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  • Carl Plummer

OnlineBookClub.org Review 4 Star (4 out of 4)

4 star review from BooksOnline.org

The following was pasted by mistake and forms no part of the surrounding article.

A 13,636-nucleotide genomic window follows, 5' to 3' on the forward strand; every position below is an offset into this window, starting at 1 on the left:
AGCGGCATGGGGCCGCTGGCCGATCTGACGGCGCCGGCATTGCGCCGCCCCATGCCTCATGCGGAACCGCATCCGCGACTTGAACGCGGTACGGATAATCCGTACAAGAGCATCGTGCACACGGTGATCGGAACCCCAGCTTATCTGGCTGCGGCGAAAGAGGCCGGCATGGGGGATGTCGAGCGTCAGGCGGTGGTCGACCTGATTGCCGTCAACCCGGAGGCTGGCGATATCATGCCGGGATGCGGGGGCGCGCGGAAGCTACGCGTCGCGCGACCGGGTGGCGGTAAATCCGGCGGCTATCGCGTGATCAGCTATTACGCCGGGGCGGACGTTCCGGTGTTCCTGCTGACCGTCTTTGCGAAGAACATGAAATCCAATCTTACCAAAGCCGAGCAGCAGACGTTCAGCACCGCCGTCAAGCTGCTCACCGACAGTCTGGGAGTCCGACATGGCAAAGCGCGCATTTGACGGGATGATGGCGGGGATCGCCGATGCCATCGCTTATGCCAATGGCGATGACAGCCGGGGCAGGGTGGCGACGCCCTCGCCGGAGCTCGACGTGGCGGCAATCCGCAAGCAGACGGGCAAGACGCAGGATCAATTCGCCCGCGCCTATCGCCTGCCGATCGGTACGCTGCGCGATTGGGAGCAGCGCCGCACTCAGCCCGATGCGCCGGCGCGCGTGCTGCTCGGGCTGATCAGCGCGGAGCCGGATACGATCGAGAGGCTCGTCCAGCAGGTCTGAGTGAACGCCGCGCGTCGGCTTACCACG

Pelham on Parole, written by Carl Plummer, is a light-hearted espionage story that takes place as World War II looms above Great Britain. Using the first person, the witty main character, Pelham Hardimann, narrates his adventures as he struggles to get a mysterious suitcase safely transported to its destiny. At the beginning of the book, Hardimann gets released from jail to pursue a dangerous assignment commissioned personally by Winston Churchill. He is to trail a mysterious suitcase that supposedly caused the murder of a couple of men. Britain’s future hangs in the balance, for the suitcase’s contents are thought to be valuable military-grade technology to be used at the impending war. Identities and loyalties are fluid in this well-woven plot, and the book has several strengths. For starters, it has an assortment of well-developed characters. Our improbable hero is a lightweight lawbreaker with an elegant sense of humor, and I also liked Inspector Quill of The Yard, Constable Studely, Hammer, Milly, and Mrs. Glendower. Hammer is Churchill’s henchman but later is thought to be a German spy; Mrs. Glendower is initially a housekeeper but then a murder suspect. Similarly, I greatly enjoyed the plot. The experience of reading Pelham on Parole involves trying to make sense of an ambiguous situation, and this is what I enjoyed the most. It’s clear from the get-go that we’re here to get to the bottom of this mystery, and the journey is amusing and gripping. As the plot progresses, Pelham and his readers are astonished to learn each character’s true background and agenda. Bomb threats, plots to assassinate Winston Churchill, explosions, historical guns, deadly knitting needles, submarines, leaping from carriage to carriage on a train, and falling from the legendary RMS Queen Mary are examples of what our hero has to face. There are also interesting WWII details. I particularly liked reading about Britain’s fear of Germany’s Unterseeboot, which Churchill referred to as Hitler’s Grey Wolves, and the need to develop an efficient hunting and detection system for the British fleet. Finally, I gladly rate Pelham on Parole 4 out of 4 stars . There’s nothing I disliked in this lovely book, and it seems professionally edited. I would recommend it to readers who are fond of spy stories with a touch of humor. If you are a WWII enthusiast, you might also want to check this one out. If you don’t like to get lost in intricate plots, it may not be the best choice, though.

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